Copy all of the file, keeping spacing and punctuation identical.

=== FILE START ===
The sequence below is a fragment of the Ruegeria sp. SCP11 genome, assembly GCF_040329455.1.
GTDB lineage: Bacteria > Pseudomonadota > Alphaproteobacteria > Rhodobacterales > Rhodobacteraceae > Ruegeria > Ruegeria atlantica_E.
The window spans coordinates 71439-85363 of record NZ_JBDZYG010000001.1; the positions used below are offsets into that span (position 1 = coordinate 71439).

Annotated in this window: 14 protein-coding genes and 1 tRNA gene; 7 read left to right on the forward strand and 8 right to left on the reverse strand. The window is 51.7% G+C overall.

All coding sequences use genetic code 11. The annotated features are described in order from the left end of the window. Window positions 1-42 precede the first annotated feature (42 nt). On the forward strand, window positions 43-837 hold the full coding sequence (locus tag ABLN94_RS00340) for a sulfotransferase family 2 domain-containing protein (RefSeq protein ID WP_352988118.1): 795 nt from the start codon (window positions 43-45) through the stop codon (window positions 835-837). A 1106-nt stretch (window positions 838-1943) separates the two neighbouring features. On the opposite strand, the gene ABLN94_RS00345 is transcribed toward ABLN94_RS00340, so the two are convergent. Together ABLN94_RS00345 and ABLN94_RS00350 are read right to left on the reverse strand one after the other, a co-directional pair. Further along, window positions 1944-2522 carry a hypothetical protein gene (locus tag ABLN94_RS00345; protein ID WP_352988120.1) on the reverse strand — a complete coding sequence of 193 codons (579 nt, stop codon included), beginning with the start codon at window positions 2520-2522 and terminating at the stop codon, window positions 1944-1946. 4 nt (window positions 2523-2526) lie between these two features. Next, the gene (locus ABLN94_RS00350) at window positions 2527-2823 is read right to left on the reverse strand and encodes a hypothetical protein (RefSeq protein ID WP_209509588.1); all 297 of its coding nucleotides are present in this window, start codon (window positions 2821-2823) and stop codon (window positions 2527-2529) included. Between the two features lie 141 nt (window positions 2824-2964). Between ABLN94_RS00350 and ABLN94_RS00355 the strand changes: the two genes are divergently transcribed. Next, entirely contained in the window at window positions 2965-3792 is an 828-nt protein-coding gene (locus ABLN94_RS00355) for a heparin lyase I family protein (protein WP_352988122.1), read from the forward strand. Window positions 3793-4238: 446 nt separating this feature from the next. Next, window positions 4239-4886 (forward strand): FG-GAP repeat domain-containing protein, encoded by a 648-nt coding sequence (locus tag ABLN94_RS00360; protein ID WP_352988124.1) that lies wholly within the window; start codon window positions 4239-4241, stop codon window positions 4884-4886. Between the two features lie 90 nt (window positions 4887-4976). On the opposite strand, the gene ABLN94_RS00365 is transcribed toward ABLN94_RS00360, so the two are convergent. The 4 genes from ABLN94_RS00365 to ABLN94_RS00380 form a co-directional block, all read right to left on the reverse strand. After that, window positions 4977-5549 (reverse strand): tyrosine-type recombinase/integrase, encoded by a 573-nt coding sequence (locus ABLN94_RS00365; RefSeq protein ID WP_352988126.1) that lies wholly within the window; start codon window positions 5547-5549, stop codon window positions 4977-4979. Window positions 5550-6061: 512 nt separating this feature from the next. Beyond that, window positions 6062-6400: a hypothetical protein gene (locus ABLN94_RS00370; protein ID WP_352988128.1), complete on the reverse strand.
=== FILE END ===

The sequence below is a fragment of the Ruegeria sp. SCP11 genome, assembly GCF_040329455.1.
GTDB lineage: Bacteria > Pseudomonadota > Alphaproteobacteria > Rhodobacterales > Rhodobacteraceae > Ruegeria > Ruegeria atlantica_E.
The window spans coordinates 71439-85363 of record NZ_JBDZYG010000001.1; the positions used below are offsets into that span (position 1 = coordinate 71439).

Annotated in this window: 14 protein-coding genes and 1 tRNA gene; 7 read left to right on the forward strand and 8 right to left on the reverse strand. The window is 51.7% G+C overall.

All coding sequences use genetic code 11. The annotated features are described in order from the left end of the window. Window positions 1-42 precede the first annotated feature (42 nt). On the forward strand, window positions 43-837 hold the full coding sequence (locus tag ABLN94_RS00340) for a sulfotransferase family 2 domain-containing protein (RefSeq protein ID WP_352988118.1): 795 nt from the start codon (window positions 43-45) through the stop codon (window positions 835-837). A 1106-nt stretch (window positions 838-1943) separates the two neighbouring features. On the opposite strand, the gene ABLN94_RS00345 is transcribed toward ABLN94_RS00340, so the two are convergent. Together ABLN94_RS00345 and ABLN94_RS00350 are read right to left on the reverse strand one after the other, a co-directional pair. Further along, window positions 1944-2522 carry a hypothetical protein gene (locus tag ABLN94_RS00345; protein ID WP_352988120.1) on the reverse strand — a complete coding sequence of 193 codons (579 nt, stop codon included), beginning with the start codon at window positions 2520-2522 and terminating at the stop codon, window positions 1944-1946. 4 nt (window positions 2523-2526) lie between these two features. Next, the gene (locus ABLN94_RS00350) at window positions 2527-2823 is read right to left on the reverse strand and encodes a hypothetical protein (RefSeq protein ID WP_209509588.1); all 297 of its coding nucleotides are present in this window, start codon (window positions 2821-2823) and stop codon (window positions 2527-2529) included. Between the two features lie 141 nt (window positions 2824-2964). Between ABLN94_RS00350 and ABLN94_RS00355 the strand changes: the two genes are divergently transcribed. Next, entirely contained in the window at window positions 2965-3792 is an 828-nt protein-coding gene (locus ABLN94_RS00355) for a heparin lyase I family protein (protein WP_352988122.1), read from the forward strand. Window positions 3793-4238: 446 nt separating this feature from the next. Next, window positions 4239-4886 (forward strand): FG-GAP repeat domain-containing protein, encoded by a 648-nt coding sequence (locus tag ABLN94_RS00360; protein ID WP_352988124.1) that lies wholly within the window; start codon window positions 4239-4241, stop codon window positions 4884-4886. Between the two features lie 90 nt (window positions 4887-4976). On the opposite strand, the gene ABLN94_RS00365 is transcribed toward ABLN94_RS00360, so the two are convergent. The 4 genes from ABLN94_RS00365 to ABLN94_RS00380 form a co-directional block, all read right to left on the reverse strand. After that, window positions 4977-5549 (reverse strand): tyrosine-type recombinase/integrase, encoded by a 573-nt coding sequence (locus ABLN94_RS00365; RefSeq protein ID WP_352988126.1) that lies wholly within the window; start codon window positions 5547-5549, stop codon window positions 4977-4979. Window positions 5550-6061: 512 nt separating this feature from the next. Beyond that, window positions 6062-6400: a hypothetical protein gene (locus ABLN94_RS00370; protein ID WP_352988128.1), complete on the reverse strand.